As Virtualized RANs Emerge in 5G Efforts, Security Concerns Arise
As Radio Access Networks (RANs) get more attention with the ongoing rollouts of 5G networks, at least one firm is bringing up security concerns associated with the new virtualized technology.
RAN tech figured prominently in the recent 5G breakthrough claimed by Verizon: the first fully virtualized 5G data session in a live network in the U.S.
Verizon explained the key tech used for 5G rollouts this way: "In order for your cell phone to connect to a network or the internet, it connects first through a radio access network (RAN). Radio access networks utilize radio transceivers to connect you to the cloud."
Samsung provided its commercial 5G virtualized RAN solution for the effort.
But it's another RAN implementation, O-RAN, that was the subject of a security-related post by 5G player Ericsson.
"Continued study and further work efforts are required to ensure that security, integrity and resilience of Open RAN architectures are preserved across future deployments," Ericsson said.
O-RAN is a version of the generic Open RAN ecosystem that was standardized by the O-RAN Alliance, which provided an O-RAN reference architecture.
Ericsson listed possible benefits to this new approach to RAN architecture, including:
- Lower deployment cost (commoditized hardware)
- Increased supply chain diversity (more vendors)
However, the company said it could potentially increase network integration costs and complexity, which is the point of the company's quote listed above.
Along with those concerns, the company's post listed potential expanded threat and attack surfaces in networks, such as:
- New interfaces increase threat surface -- for example, open fronthaul, A1, E2, etc.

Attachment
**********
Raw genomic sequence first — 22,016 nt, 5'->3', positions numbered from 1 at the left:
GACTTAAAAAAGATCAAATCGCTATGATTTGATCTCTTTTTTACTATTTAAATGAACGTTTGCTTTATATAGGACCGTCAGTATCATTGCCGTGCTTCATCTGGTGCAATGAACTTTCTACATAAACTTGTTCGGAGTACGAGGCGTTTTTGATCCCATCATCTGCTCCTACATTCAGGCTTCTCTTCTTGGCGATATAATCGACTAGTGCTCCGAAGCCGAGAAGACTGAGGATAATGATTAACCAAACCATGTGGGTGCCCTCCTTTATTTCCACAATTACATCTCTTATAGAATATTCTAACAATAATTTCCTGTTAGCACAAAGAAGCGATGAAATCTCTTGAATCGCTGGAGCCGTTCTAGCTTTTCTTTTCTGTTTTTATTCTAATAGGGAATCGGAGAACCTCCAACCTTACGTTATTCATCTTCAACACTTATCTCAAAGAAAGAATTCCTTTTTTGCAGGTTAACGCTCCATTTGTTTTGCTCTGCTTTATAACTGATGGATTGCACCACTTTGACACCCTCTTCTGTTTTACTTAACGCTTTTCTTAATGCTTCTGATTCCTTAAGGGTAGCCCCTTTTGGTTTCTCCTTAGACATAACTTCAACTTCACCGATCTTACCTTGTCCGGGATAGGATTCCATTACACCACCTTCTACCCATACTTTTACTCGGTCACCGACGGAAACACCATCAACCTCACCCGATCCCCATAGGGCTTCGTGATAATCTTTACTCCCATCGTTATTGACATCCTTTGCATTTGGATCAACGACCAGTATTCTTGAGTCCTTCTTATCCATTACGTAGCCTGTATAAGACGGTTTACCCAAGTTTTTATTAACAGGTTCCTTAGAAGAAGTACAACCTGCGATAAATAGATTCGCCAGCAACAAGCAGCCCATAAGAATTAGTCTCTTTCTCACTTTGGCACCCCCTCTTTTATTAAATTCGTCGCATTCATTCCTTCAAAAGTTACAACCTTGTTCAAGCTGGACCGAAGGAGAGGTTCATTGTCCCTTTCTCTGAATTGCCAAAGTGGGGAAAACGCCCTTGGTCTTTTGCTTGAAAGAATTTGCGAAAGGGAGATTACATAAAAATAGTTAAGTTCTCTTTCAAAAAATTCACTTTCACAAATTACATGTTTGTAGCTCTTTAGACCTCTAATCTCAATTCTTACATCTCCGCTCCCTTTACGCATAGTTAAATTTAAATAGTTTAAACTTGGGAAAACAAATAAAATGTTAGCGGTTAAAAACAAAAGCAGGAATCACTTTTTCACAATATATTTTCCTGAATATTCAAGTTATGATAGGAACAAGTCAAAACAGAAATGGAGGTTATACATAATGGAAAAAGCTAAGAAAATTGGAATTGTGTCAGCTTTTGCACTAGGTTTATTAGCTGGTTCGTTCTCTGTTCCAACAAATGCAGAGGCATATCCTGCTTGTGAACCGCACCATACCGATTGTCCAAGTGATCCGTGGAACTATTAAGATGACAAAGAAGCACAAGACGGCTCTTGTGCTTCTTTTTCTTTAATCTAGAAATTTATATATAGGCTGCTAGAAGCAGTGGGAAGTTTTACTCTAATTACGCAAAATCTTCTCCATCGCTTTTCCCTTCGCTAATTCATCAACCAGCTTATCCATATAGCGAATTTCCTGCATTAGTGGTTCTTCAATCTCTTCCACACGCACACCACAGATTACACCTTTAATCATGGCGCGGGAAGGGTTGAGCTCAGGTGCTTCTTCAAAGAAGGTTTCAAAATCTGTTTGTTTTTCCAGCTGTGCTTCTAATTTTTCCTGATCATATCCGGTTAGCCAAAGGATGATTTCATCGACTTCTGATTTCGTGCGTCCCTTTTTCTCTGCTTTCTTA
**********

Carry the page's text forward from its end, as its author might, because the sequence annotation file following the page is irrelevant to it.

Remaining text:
- Near-Real-Time (RT) RIC and 3PP xApps introduces new threats that could be exploited
- Decoupling of hardware increases threat to Trust Chain
- Management interfaces may not be secured to industry best practices
- (not exclusive to O-RAN): adherence to Open Source best practices
"5G has the promise to be the foundational platform for the global digital economy by providing secure connectivity for everything and everyone," Ericsson said. "As the industry evolves towards RAN virtualization, with virtual RAN or Open RAN (O-RAN), it is important that a risk-based approach is taken to adequately address security."
Ericsson recommended that O-RAN implementations provide the following security measures:
- Protect expanded threat surface due to more interfaces and functions
- Close security vulnerabilities with Near-Real-Time RIC
- Address threat to trust chain introduced by decoupling of functions
- Ensure management interfaces are secured according to industry best practices using TLS and digital signing
- Practice a higher level of due diligence for exposure to public exploits from use of Open Source code
- Implement defenses from physical attacks
The post is based on a more comprehensive paper titled Security Considerations of Open RAN, which goes into much greater detail about the issue.
David Ramel is an editor and writer for Converge360.